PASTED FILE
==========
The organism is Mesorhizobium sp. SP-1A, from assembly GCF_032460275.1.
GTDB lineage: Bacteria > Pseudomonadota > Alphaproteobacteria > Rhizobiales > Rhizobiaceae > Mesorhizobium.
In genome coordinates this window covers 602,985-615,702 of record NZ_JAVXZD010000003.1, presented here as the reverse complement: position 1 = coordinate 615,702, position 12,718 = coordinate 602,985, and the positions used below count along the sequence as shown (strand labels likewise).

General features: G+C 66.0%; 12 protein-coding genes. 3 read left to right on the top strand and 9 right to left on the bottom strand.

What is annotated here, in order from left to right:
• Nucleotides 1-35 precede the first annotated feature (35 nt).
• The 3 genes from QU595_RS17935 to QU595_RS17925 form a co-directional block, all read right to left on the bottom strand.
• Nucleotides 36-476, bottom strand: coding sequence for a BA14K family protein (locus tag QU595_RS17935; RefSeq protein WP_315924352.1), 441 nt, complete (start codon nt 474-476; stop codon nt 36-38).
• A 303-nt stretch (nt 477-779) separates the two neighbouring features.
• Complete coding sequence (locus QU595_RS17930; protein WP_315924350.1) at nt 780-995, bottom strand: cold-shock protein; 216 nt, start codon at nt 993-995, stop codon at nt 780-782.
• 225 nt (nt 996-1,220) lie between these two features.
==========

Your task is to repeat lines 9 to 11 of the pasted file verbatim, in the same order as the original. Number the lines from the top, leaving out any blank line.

• A 303-nt stretch (nt 477-779) separates the two neighbouring features.
• Complete coding sequence (locus QU595_RS17930; protein WP_315924350.1) at nt 780-995, bottom strand: cold-shock protein; 216 nt, start codon at nt 993-995, stop codon at nt 780-782.
• 225 nt (nt 996-1,220) lie between these two features.